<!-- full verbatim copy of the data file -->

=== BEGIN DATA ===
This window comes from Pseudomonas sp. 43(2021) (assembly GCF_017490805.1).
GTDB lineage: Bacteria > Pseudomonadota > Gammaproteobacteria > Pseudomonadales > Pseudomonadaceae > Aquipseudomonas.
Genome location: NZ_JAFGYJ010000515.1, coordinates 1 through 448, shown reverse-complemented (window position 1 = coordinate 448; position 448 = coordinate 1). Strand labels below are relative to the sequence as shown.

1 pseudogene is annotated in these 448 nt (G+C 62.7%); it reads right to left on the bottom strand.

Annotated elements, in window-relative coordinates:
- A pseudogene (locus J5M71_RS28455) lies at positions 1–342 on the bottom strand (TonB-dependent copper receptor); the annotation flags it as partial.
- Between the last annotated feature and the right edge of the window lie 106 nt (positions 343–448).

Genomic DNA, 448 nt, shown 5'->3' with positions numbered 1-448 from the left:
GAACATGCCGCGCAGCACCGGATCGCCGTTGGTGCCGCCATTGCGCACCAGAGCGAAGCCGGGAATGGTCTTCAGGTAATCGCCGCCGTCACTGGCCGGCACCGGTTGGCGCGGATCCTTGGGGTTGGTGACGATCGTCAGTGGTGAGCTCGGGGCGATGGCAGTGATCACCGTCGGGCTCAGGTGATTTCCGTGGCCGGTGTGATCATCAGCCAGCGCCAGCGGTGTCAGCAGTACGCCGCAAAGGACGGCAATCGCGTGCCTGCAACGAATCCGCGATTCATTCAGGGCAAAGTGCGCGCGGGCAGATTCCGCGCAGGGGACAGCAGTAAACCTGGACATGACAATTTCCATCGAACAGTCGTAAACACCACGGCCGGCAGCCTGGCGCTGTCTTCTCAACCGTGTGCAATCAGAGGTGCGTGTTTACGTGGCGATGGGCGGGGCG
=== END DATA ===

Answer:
This window comes from Pseudomonas sp. 43(2021) (assembly GCF_017490805.1).
GTDB lineage: Bacteria > Pseudomonadota > Gammaproteobacteria > Pseudomonadales > Pseudomonadaceae > Aquipseudomonas.
Genome location: NZ_JAFGYJ010000515.1, coordinates 1 through 448, shown reverse-complemented (window position 1 = coordinate 448; position 448 = coordinate 1). Strand labels below are relative to the sequence as shown.

1 pseudogene is annotated in these 448 nt (G+C 62.7%); it reads right to left on the bottom strand.

Annotated elements, in window-relative coordinates:
- A pseudogene (locus J5M71_RS28455) lies at positions 1–342 on the bottom strand (TonB-dependent copper receptor); the annotation flags it as partial.
- Between the last annotated feature and the right edge of the window lie 106 nt (positions 343–448).

Genomic DNA, 448 nt, shown 5'->3' with positions numbered 1-448 from the left:
GAACATGCCGCGCAGCACCGGATCGCCGTTGGTGCCGCCATTGCGCACCAGAGCGAAGCCGGGAATGGTCTTCAGGTAATCGCCGCCGTCACTGGCCGGCACCGGTTGGCGCGGATCCTTGGGGTTGGTGACGATCGTCAGTGGTGAGCTCGGGGCGATGGCAGTGATCACCGTCGGGCTCAGGTGATTTCCGTGGCCGGTGTGATCATCAGCCAGCGCCAGCGGTGTCAGCAGTACGCCGCAAAGGACGGCAATCGCGTGCCTGCAACGAATCCGCGATTCATTCAGGGCAAAGTGCGCGCGGGCAGATTCCGCGCAGGGGACAGCAGTAAACCTGGACATGACAATTTCCATCGAACAGTCGTAAACACCACGGCCGGCAGCCTGGCGCTGTCTTCTCAACCGTGTGCAATCAGAGGTGCGTGTTTACGTGGCGATGGGCGGGGCG